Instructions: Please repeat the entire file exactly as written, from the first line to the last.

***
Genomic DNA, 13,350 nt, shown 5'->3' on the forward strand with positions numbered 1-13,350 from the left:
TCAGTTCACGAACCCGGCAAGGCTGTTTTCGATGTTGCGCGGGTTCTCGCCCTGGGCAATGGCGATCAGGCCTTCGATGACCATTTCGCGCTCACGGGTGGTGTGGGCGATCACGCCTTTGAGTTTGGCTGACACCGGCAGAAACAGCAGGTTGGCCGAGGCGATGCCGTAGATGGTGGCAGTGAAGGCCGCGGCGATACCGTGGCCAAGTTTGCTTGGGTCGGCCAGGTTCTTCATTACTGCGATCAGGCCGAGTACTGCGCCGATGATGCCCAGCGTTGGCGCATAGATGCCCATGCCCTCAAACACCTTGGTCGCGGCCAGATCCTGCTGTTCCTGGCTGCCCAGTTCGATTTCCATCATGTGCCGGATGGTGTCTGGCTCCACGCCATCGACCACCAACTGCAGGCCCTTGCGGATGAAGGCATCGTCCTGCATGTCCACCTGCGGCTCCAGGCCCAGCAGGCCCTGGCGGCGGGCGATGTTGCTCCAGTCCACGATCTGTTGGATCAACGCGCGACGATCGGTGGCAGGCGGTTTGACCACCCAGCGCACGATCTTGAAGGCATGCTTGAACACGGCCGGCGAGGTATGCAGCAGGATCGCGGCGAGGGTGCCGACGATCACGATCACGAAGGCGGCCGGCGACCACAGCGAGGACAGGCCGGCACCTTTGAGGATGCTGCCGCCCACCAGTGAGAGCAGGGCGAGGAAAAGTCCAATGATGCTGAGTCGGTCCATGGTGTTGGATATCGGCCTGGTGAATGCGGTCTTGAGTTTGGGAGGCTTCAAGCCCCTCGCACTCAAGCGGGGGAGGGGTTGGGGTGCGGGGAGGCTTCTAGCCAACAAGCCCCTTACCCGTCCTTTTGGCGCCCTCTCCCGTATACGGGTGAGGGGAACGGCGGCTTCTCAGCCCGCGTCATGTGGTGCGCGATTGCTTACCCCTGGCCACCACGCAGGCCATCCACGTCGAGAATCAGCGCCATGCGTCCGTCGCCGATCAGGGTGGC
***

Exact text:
Genomic DNA, 13,350 nt, shown 5'->3' on the forward strand with positions numbered 1-13,350 from the left:
TCAGTTCACGAACCCGGCAAGGCTGTTTTCGATGTTGCGCGGGTTCTCGCCCTGGGCAATGGCGATCAGGCCTTCGATGACCATTTCGCGCTCACGGGTGGTGTGGGCGATCACGCCTTTGAGTTTGGCTGACACCGGCAGAAACAGCAGGTTGGCCGAGGCGATGCCGTAGATGGTGGCAGTGAAGGCCGCGGCGATACCGTGGCCAAGTTTGCTTGGGTCGGCCAGGTTCTTCATTACTGCGATCAGGCCGAGTACTGCGCCGATGATGCCCAGCGTTGGCGCATAGATGCCCATGCCCTCAAACACCTTGGTCGCGGCCAGATCCTGCTGTTCCTGGCTGCCCAGTTCGATTTCCATCATGTGCCGGATGGTGTCTGGCTCCACGCCATCGACCACCAACTGCAGGCCCTTGCGGATGAAGGCATCGTCCTGCATGTCCACCTGCGGCTCCAGGCCCAGCAGGCCCTGGCGGCGGGCGATGTTGCTCCAGTCCACGATCTGTTGGATCAACGCGCGACGATCGGTGGCAGGCGGTTTGACCACCCAGCGCACGATCTTGAAGGCATGCTTGAACACGGCCGGCGAGGTATGCAGCAGGATCGCGGCGAGGGTGCCGACGATCACGATCACGAAGGCGGCCGGCGACCACAGCGAGGACAGGCCGGCACCTTTGAGGATGCTGCCGCCCACCAGTGAGAGCAGGGCGAGGAAAAGTCCAATGATGCTGAGTCGGTCCATGGTGTTGGATATCGGCCTGGTGAATGCGGTCTTGAGTTTGGGAGGCTTCAAGCCCCTCGCACTCAAGCGGGGGAGGGGTTGGGGTGCGGGGAGGCTTCTAGCCAACAAGCCCCTTACCCGTCCTTTTGGCGCCCTCTCCCGTATACGGGTGAGGGGAACGGCGGCTTCTCAGCCCGCGTCATGTGGTGCGCGATTGCTTACCCCTGGCCACCACGCAGGCCATCCACGTCGAGAATCAGCGCCATGCGTCCGTCGCCGATCAGGGTGGC